Today, we fall from the sky. The University of
Houston's College of Engineering presents this
series about the machines that make our
civilization run, and the people whose ingenuity
This Saturday morning, the
first of February, 2003, finds me recording in the
newsroom of our radio station. The story of the
returning shuttle Columbia, disintegrating
over Texas, is just breaking. All around me,
reporters, in shock over the loss of people they've
known, struggle to clear their heads and shape the
And I hear a fifty-year-old echo of another such
incident. When the Boeing 707 jetliner went into
service in 1958, the British had long since gotten
the jump on us with the de Havilland
Comet. They'd put it into service six
But disaster struck a year later. A Comet leaving
Calcutta came apart in a thunderstorm. When
investigators could find no other cause, they
blamed the storm. Eight months later, a second
Comet blew up in a clear sky, 27,000 feet over the
island of Elba, off Italy's coast. It was hard to
recover much from the ocean, so it went
undiagnosed. Three months later, a third Comet
exploded over the Mediterranean, and the whole
fleet was grounded.
A more intense search finally yielded some
wreckage. Since the failure had occurred in the
cabin area, engineers did a huge fatigue test of an
actual airplane. They varied the cabin pressure
hydraulically while they flexed the wings. After
three thousand pulsations, a crack appeared near a
cabin window and quickly spread.
The Comet's designers had overlooked stress
concentrations at rivet holes near the windows. The
problem was fixed, and a new Comet went into
service only five months ahead of the Boeing 707.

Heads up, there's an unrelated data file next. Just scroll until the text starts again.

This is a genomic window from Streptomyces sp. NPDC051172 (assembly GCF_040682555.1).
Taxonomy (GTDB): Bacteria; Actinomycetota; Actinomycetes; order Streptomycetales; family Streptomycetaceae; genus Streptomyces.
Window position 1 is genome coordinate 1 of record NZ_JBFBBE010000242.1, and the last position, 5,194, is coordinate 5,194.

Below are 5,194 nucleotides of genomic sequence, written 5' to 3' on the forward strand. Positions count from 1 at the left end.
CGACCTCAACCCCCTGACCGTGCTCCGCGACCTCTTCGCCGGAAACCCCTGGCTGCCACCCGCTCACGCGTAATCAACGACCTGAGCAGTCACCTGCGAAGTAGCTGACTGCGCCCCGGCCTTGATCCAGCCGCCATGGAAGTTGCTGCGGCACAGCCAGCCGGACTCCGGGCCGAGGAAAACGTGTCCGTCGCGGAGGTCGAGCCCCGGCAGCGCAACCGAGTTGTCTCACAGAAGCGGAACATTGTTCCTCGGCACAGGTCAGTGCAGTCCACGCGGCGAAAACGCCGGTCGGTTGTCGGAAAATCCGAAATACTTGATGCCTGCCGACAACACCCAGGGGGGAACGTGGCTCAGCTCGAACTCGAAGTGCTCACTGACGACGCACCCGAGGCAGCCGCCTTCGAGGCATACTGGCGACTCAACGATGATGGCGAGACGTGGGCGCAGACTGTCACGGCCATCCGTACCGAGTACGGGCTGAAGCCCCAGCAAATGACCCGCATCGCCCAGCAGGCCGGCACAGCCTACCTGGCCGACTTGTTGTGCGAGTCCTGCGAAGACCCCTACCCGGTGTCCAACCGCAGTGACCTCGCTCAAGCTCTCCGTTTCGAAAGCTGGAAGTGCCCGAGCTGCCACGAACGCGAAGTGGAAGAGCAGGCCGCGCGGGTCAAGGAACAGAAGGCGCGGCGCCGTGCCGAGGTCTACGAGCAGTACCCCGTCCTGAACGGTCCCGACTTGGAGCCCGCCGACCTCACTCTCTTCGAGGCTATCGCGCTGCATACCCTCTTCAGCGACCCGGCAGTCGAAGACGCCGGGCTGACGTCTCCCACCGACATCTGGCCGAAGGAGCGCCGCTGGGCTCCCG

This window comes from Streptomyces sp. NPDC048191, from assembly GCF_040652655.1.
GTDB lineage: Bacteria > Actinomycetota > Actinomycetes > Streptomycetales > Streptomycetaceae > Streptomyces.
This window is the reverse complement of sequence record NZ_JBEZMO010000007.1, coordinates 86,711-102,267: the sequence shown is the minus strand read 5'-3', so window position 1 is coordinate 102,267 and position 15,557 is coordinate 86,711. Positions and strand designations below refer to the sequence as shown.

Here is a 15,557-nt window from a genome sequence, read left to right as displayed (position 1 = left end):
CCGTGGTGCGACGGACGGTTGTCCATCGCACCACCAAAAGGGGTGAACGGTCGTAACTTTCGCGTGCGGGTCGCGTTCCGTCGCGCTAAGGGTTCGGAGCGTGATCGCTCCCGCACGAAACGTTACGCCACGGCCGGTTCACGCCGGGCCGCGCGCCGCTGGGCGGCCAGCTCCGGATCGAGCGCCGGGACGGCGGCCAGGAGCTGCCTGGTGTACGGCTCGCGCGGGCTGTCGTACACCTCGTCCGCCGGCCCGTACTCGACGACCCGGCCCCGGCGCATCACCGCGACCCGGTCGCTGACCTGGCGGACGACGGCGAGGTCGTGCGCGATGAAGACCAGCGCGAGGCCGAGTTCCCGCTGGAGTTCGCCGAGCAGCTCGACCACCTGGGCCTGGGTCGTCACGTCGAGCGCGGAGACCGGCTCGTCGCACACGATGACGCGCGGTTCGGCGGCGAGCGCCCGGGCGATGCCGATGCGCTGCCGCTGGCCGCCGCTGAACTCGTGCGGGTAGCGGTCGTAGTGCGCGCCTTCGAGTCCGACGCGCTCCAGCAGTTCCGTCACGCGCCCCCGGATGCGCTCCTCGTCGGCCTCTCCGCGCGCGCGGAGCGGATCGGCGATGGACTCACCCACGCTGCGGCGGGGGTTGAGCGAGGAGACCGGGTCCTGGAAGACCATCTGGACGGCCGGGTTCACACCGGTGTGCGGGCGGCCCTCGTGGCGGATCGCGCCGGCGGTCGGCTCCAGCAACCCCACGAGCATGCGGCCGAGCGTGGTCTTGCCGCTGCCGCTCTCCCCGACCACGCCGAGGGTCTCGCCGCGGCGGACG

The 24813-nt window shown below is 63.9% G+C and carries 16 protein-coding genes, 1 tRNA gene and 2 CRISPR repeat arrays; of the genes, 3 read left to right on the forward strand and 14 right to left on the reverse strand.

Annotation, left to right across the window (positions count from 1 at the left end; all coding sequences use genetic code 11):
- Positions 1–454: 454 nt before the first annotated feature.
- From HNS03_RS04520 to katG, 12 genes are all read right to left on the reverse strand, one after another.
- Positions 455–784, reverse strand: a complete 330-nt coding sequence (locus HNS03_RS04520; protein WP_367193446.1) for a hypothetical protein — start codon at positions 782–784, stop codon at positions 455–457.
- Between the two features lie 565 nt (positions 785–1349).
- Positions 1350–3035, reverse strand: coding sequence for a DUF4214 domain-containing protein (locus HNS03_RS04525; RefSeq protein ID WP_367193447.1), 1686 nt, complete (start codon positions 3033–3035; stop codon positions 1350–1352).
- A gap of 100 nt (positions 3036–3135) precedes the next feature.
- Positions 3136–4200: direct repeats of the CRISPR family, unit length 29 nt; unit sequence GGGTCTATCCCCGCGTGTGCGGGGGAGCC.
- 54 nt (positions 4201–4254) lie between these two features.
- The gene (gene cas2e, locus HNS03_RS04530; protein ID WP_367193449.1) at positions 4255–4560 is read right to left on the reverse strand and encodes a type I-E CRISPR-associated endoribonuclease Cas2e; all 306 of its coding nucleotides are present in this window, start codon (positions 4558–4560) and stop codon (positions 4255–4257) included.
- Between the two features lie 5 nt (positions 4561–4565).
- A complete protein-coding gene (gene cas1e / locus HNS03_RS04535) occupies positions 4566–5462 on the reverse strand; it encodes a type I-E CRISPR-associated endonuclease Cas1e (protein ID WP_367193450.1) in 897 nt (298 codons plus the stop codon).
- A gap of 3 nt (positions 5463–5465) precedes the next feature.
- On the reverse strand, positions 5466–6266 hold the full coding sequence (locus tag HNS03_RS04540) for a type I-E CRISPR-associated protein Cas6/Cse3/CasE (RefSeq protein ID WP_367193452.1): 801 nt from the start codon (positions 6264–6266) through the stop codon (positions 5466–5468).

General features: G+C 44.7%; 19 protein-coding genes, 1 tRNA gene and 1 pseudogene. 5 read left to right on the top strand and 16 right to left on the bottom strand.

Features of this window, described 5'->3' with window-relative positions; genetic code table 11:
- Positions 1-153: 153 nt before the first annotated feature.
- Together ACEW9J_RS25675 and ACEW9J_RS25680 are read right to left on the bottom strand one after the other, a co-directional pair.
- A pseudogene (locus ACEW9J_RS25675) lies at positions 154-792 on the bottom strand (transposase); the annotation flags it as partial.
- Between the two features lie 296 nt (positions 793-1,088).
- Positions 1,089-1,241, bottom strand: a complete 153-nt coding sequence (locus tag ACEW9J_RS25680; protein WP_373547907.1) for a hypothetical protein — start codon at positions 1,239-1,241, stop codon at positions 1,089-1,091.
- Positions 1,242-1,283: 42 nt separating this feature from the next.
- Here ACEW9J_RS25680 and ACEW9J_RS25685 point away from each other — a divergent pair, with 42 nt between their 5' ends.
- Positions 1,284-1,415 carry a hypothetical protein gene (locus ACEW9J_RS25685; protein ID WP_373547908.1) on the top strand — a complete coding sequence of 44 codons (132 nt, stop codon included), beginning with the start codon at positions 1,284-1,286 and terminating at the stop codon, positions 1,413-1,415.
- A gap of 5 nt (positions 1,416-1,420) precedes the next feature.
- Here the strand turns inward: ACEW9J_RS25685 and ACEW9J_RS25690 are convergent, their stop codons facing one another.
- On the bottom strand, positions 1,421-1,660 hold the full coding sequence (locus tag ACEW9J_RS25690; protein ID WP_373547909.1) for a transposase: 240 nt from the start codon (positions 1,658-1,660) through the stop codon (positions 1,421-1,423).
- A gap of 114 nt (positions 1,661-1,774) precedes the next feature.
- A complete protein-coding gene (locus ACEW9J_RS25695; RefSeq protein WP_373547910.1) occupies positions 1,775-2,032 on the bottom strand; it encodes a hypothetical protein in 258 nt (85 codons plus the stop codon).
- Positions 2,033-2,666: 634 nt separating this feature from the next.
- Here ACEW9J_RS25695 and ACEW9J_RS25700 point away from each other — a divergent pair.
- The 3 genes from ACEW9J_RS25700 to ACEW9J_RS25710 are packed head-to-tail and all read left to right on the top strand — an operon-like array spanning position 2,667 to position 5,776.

The oddest thing about all this is that a former de
Havilland engineer wrote the best-selling book
No Highway in 1948 -- while the Comet was
in its final design stage. He was Nevil Shute, who
also wrote On the Beach and A Town
No Highway is about a new airplane called
the Reindeer, mysteriously crashed in
Canada. Our ears prick up -- Dasher, Prancer, and
so forth -- Comet was also one of the Reindeer. A
structural engineer, Theodore Honey, is sent to
investigate the crash. Honey has his own theory
that Reindeers should suffer a fatigue failure
after about 1400 hours in the air. No one takes him
Halfway across the Atlantic, Honey, who's pretty
oblivious to his surroundings, finds he's
in a Reindeer. A few questions reveal that
this particular plane has been in service just
about 1400 hours. Honey suddenly has to assume
responsibility for saving two hundred people who
feel no need of being saved. Read the book, or find
a video of the movie version, No Highway in the
Sky, to see what Honey did. (It stars Jimmy
Stewart and Marlene Dietrich.)
But how did Nevil Shute anticipate the Reindeer
disaster? Historian Henry Petroski's idea isn't
dramatic, but it's convincing. He thinks Shute
followed his solid engineering instincts, and they
led him where real life eventually took the Comet.
Now we have more grief and another mystery. Another
fatigue failure? We don't know. I can only hope we
find out quickly.
I'm John Lienhard, at the University of Houston,
where we're interested in the way inventive minds
Shute, N., No Highway. New York: William
Petroski, H., To Engineer is Human: The Role of
Failure in Successful Design. New York: St.
Martin's Press, 1985, Chapter 14.
For more information about Nevil Shute, see
Episodes 110 and 1159, and the following website:
This is a greatly revised version of Episode 112.
Note Added, July 13, 2016. I'm grateful to engineering colleague N. Shamsundar for
for pointing out this fine recent video about the Comet failures.
The Crew of Columbia flight STS-107 (Courtesy of
The Engines of Our Ingenuity is
Copyright © 1988-2003 by John H.